Craig Thomson and I will present a paper at INLG on a methodology for evaluating the accuracy of generated texts, based on asking human annotators to mark up factual errors in a text. This is not cheap, but I think it is the most robust and reliable approach to measuring accuracy.
I would like to see more PhD students and postdocs “getting their hands dirty” by collecting real-world data, working with real-world users and experts, and conducting real-world evaluations with users. Its not easy, but engaging with the real world does help scientific and technological progress.
I recently attended a workshop on Safety for Conversational AI, which discussed how such systems could potentially harm people. Is it possible that NLG systems could harm their users, maybe even contributing to death in the worst case?
This is a personal blog. My son visited home after spending 6 months in a residential special-needs school because of lockdown. It was wonderful to see him again, and I took a few photos of his time at home.
Over the past few weeks, on several occasions I’ve struggled to understand papers because authors made mistakes in references, tables, figures,or formulas. I know that its boring for authors to check such things, but it makes life much easier for your readers!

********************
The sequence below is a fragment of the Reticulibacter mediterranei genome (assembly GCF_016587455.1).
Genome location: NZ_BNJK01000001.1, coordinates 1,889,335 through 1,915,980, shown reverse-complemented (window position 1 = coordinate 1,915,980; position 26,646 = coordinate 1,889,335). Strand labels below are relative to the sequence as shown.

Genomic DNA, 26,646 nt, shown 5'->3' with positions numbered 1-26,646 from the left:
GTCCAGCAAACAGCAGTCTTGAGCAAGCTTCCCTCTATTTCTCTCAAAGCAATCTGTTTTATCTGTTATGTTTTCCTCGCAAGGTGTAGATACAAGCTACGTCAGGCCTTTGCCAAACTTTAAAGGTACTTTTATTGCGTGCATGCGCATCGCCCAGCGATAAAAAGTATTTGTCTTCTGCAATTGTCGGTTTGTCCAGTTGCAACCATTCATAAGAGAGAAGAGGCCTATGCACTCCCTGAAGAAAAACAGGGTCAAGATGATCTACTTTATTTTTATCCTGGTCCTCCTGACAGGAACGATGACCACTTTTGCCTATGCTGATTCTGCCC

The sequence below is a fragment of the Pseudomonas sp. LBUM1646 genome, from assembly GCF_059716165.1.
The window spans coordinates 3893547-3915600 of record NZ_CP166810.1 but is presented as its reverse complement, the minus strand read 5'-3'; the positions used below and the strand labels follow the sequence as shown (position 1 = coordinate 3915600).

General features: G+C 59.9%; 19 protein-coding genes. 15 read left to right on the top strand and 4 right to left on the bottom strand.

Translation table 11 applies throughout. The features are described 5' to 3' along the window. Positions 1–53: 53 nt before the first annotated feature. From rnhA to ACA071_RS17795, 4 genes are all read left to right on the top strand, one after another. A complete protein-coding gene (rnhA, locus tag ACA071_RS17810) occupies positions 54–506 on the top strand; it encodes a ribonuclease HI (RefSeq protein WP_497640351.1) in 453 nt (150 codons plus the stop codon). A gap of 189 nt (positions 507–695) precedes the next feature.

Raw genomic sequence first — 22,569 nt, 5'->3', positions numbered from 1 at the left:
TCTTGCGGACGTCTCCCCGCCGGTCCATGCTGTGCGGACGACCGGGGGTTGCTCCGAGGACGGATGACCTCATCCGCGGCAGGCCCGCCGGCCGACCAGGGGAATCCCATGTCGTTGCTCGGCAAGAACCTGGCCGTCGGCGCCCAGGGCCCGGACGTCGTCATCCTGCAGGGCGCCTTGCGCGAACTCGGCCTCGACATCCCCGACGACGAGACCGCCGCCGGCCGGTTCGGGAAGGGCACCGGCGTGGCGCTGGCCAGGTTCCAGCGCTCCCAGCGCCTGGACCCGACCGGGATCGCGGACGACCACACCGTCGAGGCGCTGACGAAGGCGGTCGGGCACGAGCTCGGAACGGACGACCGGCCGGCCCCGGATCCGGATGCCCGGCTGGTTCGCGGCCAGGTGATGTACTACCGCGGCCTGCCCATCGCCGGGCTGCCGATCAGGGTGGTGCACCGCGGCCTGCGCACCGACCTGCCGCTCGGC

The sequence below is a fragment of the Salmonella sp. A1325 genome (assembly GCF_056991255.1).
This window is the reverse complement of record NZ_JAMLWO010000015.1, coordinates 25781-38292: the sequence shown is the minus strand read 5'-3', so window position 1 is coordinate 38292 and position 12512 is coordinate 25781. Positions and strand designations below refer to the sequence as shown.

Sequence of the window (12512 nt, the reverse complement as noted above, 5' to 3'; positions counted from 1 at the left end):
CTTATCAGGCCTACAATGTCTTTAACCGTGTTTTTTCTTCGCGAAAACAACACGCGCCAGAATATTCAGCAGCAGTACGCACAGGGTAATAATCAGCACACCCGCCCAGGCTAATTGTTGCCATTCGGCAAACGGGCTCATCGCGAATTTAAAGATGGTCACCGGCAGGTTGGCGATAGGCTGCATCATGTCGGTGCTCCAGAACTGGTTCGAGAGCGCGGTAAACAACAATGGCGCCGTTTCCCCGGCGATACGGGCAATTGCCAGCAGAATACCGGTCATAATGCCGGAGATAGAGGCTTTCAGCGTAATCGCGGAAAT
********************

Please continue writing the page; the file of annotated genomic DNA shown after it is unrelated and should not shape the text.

I would love to be able to define objective criteria for evaluating NLG texts. In principle, I think we can use task-based evaluation to measure utility, and some kind of mistake counting to measure accuracy. However its harder to think of a way to measure fluency without relying on human judgements
Reviewing for big NLP conferences has changed drastically since 1990, when 11 senior researchers reviewed all ACL submissions. Perhaps our expectations about conference papers also need to change, and become more similar to expectations in other scientific fields.
Many people have asked me if OpenAI’s GPT3 will have a big impact on NLG. I suspect its overall impact will be limited (outside of a few niches), but of course time will tell.
I was very impressed by a paper we recently read in our reading group, which showed that small differences in BLEU scores for MT usually dont mean anything. Since lots of academic papers justify a new model on the basis of such small differences, this is a real problem for NLP.
NLG texts need to communicate good content as well as be accurate. Rule-based NLG systems are very good at accuracy, but sometimes struggle to reliably choose appropriate content in a wide variety of circumstances.